But disability advocates find Bloomberg's explanations unconvincing. Bloomberg claimed that taxi drivers are opposed to accessible cabs because riders in them sit farther away from the driver, thus preventing the driver from establishing a rapport with the passenger to earn a bigger tip. As anyone who uses New York taxis knows, for the vast majority of rides, cabbies talk on their phones or listen to the radio. Even if Bloomberg's theory were true, advocates say, it's an offensively weak reason to deny disabled New Yorkers equal access to a vital mode of transportation. “Every time Bloomberg speaks on taxis, people with disabilities got more outraged,” says Wasserman.
Bloomberg also maintains that accessible cabs are less comfortable for non-disabled passengers. Disability advocates suspect the real issue is that cab drivers don't want to pick up passengers with disabilities because they may take longer to enter and exit.
The federal government has filed suit against the city to require more accessible taxis in the fleet. “The taxi thing was insulting to people with disabilities,” says Weissman. “The governor supported [accessible taxis], the state legislature supported it, and Bloomberg opposed it and won.”
The TLC promises that their full slate of proposed reforms, such as the street hail system for livery car services, will improve accessibility. “While the legal challenge on the issue of whether street hails would infringe on the business of yellow cabs, and the budgetary aspect of selling an additional 2,000 wheelchair accessible medallions tend to get more attention, the fact that a full 20 percent of the [outer]-borough taxis must be accessible and available via hail and phone arrangement is an important and needed component to our efforts to advance accessibility,” writes Fromberg in an email.
But people with disabilities complain that current requirements are often unenforced. For example, car services are required to offer wheelchair-accessible automobiles. In practice, Prentiss says she often finds that they send cars that cannot accommodate a non-folding wheelchair such as hers. Fromberg says TLC “regularly enforce[s] violations when they are brought to our attention.”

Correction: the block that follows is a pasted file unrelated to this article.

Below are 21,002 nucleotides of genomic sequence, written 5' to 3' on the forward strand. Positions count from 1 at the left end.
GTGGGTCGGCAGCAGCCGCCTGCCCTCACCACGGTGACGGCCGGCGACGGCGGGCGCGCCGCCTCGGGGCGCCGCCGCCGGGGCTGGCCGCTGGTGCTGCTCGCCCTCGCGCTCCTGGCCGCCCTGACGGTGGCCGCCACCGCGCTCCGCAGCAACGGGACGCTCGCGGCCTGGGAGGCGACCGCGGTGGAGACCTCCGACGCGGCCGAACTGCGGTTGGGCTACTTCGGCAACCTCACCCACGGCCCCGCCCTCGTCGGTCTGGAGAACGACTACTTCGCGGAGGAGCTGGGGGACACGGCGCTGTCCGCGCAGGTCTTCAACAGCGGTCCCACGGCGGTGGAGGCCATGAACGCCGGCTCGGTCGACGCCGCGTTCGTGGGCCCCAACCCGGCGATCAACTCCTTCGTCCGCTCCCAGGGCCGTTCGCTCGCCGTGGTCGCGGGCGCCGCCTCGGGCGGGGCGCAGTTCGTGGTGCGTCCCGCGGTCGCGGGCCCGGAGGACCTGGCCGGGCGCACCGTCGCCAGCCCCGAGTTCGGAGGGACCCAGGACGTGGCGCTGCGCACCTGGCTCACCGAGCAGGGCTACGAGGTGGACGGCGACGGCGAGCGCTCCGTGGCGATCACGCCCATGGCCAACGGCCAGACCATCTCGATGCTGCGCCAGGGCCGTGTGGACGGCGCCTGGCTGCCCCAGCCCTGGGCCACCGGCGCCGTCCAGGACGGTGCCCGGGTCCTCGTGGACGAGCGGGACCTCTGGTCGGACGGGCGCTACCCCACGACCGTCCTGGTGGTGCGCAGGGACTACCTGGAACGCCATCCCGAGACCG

There are myriad other impediments to traversing the city in a wheelchair or on crutches that Bloomberg has failed to address. Some disability advocates say that the city fails to enforce transportation laws that protect the disabled. In particular, the uptick in bicycling poses a risk, according to Prentiss. “When people have to attempt to cross a street and they are in the safe refuge it can be frightening when the bicycles swoop down,” she says. “And the bicycles are not following the regulations. The other day a bike came kicking ass in the wrong direction, jumping out at me in the dark with no light on. The bottom line is they're not enforcing the law.”
While many pedestrians have complaints about their interactions with bikers (and drivers), the disabled are in a tougher position simply because it's harder for them to jump out of the way.
The city's Department of Transportation responds by noting that traffic fatalities are down in recent years. “The last five years recorded the fewest traffic fatalities in a century of record- keeping and … overall traffic fatalities have plunged by about 38 percent over the last decade,” writes Nicholas Mosquera of DOT in an email. Mosquera also points out that DOT is expanding various efforts to improve pedestrian safety, such as tactile strips to make it easier to identify curb cuts and pedestrian countdown signals to more than 1,900 intersections.
Tensions after Irene and Sandy revealed
People with disabilities don't just have to worry about transportation, but whether their destination is navigable once they have arrived. Essential public facilities often remain inaccessible. New York's recent experiences with hurricanes, for example, exposed shortcomings in accessibility for emergency shelters.
“In the wake of Irene we sued the city for lack of emergency preparedness for people with disabilities, going all the way back to 9/11 but highlighted by the experience with Irene,” recalls Wasserman. “They had evacuation on an inaccessible [to the visually impaired] Web site. Emergency shelters all had floors retarding access and inaccessible entrances and bathrooms. Volunteers didn't have the necessary keys for accessible entrances. There were inaccessible cots.”
These sorts of problems with transportation, housing and emergency management for people with disabilities continued with Hurricane Sandy. “Despite Mayor Bloomberg's statement at the time of the mandatory evacuation order that shelters were accessible, many were not in fact accessible,” writes Joan Peters, executive director of BCID, in an email to City Limits. “However, the lack of accessibility in the shelters is just one aspect of the larger failure of New York City to adequately plan for people with disabilities during an emergency.”